March 14, 2023 by
Lucy Gardner Carson
Turner Osler, M.D., professor of surgery emeritus
(MARCH 14, 2023) Turner Osler, M.D., professor of surgery emeritus, was interviewed by Medscape along with three other doctors for an article on physicians who have made changes in their medical careers to improve their work-life balance and happiness.
One, a California anesthesiologist, recently pivoted from a shareholder-owned practice to join a large corporate anesthesia practice, which freed up some time and space to expand into a fulfilling coaching practice. Another, a New Jersey podiatric surgeon, started a business in which she hired other podiatrists to make house calls. A third decided to walk away from her work as an Ob/Gyn in Wyoming and become an expert on the scientific study of nutrition and dementia; a few months after retiring from her clinical practice, she attended culinary school and then became a culinary instructor at her local community college.
Osler started his career as an academic trauma surgeon, a career that blended a mix of surgery, research, and teaching. Once he got a master’s degree in biostatistics and shifted to conducting epidemiologic research full time, he realized the life of an epidemiologist required sitting at a desk far more than he was accustomed to. He would need a better chair — and when he couldn’t find the chair of his dreams, he came up with one.
“Our team of MDs, designers, and bodywork experts created not just a new chair but an entirely new way to sit that worked with the body rather than against it,” he says. “Looking back, ‘chair designer’ isn’t at all the third career I would have predicted for myself. My slide into entrepreneurship was unexpected, a passion project that got out of hand and turned into a startup.”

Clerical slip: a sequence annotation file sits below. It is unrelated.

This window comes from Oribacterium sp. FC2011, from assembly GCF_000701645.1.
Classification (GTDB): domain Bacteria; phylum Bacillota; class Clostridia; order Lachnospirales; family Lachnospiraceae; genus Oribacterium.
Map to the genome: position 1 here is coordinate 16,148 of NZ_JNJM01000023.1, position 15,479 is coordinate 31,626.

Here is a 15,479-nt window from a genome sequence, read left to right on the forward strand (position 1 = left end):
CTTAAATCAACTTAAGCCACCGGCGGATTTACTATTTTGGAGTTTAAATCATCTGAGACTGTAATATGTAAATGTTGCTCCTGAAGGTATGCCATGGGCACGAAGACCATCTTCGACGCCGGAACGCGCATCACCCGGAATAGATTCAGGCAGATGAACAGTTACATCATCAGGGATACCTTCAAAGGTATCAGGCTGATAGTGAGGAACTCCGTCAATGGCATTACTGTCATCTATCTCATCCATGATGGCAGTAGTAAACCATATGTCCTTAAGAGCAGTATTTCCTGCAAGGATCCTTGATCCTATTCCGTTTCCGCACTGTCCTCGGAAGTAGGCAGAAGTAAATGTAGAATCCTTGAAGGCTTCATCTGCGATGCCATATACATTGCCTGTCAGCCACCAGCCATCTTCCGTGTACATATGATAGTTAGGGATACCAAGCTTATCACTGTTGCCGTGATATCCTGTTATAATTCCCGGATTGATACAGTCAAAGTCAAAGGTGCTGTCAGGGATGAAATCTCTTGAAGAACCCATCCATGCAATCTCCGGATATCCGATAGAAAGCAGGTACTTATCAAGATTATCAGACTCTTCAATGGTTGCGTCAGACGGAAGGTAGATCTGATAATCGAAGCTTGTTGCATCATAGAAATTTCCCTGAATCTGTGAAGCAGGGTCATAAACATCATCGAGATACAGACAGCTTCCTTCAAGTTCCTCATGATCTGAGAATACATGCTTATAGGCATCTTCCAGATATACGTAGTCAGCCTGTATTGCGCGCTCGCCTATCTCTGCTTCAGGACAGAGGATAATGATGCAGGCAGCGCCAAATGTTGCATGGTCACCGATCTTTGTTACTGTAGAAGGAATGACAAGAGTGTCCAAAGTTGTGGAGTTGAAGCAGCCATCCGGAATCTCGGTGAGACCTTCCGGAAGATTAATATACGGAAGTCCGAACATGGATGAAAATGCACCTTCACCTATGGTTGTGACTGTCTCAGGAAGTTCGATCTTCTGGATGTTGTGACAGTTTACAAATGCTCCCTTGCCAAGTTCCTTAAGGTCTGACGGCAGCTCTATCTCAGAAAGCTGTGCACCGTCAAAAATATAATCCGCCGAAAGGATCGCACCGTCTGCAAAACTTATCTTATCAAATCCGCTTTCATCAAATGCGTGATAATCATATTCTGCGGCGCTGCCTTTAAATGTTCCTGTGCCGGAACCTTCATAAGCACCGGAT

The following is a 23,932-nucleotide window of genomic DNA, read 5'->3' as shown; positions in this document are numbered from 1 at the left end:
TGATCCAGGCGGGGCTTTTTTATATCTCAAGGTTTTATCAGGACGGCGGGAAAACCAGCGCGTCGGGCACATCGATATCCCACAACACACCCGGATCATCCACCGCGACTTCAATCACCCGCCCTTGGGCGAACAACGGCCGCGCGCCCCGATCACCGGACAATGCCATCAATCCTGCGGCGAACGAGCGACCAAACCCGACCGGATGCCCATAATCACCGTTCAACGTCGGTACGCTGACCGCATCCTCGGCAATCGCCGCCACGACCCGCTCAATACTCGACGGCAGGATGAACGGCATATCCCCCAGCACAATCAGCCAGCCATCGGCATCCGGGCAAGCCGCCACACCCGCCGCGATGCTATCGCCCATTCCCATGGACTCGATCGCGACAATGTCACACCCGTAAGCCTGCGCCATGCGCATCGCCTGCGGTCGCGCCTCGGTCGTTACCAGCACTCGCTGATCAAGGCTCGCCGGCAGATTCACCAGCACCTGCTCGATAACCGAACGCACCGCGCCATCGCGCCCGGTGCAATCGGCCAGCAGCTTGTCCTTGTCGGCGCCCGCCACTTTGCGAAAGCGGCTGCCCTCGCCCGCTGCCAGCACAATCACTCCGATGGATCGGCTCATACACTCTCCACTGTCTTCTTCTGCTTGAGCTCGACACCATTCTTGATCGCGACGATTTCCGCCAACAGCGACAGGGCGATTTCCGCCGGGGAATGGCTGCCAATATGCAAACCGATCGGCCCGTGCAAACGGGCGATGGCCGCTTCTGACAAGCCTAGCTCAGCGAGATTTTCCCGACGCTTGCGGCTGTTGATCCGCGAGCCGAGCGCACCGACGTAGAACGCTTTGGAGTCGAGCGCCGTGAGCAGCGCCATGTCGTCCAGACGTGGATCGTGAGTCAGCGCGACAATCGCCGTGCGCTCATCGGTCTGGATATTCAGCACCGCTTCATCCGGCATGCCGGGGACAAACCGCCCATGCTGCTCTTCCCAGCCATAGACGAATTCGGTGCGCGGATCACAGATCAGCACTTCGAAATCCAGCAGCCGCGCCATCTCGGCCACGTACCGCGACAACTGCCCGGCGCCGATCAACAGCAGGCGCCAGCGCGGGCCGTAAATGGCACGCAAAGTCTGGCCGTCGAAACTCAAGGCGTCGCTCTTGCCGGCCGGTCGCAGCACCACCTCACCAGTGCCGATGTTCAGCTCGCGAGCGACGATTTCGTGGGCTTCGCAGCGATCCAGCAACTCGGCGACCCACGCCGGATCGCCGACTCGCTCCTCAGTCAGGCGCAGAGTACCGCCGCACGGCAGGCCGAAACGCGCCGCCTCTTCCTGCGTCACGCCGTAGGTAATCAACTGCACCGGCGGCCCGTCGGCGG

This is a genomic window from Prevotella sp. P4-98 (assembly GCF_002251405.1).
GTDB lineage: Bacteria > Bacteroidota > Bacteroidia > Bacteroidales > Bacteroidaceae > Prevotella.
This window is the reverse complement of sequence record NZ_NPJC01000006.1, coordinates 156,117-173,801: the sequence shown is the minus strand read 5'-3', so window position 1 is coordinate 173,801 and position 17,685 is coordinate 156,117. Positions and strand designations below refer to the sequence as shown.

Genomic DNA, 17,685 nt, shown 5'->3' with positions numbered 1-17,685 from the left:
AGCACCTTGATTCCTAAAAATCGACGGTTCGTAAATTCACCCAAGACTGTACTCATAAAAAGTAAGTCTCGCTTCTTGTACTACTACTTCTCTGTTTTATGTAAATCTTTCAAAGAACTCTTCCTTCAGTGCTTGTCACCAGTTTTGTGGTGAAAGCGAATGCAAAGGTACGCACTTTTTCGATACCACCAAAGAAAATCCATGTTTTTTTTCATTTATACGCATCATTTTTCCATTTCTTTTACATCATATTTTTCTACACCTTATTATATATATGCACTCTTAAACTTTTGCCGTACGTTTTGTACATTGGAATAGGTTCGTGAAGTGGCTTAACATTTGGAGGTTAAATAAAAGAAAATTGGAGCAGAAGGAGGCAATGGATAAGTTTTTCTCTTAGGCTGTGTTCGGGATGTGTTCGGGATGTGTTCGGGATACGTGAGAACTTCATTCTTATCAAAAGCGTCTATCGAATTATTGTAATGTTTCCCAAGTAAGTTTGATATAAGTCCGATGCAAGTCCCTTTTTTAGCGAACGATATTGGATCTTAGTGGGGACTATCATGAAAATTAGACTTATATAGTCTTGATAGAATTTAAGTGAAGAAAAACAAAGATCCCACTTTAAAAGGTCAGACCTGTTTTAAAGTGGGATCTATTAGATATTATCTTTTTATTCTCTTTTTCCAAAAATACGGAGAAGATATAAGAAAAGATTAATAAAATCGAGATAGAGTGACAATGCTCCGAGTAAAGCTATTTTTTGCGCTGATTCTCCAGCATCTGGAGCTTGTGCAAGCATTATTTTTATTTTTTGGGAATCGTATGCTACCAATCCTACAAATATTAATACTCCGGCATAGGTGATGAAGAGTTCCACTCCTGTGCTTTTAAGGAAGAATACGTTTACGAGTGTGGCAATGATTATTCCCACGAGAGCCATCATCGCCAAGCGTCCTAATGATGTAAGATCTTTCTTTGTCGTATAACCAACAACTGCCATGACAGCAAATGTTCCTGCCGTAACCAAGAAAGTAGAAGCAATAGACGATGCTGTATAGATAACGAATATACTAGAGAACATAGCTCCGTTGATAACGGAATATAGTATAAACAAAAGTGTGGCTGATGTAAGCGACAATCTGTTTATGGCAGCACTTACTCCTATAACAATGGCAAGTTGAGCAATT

Sometimes the day-in and day-out of running a private practice, taking calls at all hours, or dealing with insurers can be too much. Medscape’s 2023 Physician Lifestyle & Happiness Report showed that physicians were happier before the pandemic and that 53 percent of those surveyed would be okay earning less pay if it meant they could have better work-life balance. In addition, the American Medical Association reports that 1 in 5 physicians plan on leaving their practices within 2 years.
“It’s hard to guess what pursuit will turn into a second act, so the more interests you have, the more opportunities you’ll find,” Osler says. “I always say that passion is something that you have to bring with you to the table. Otherwise, you’ll wind up with just another job.”
Read full story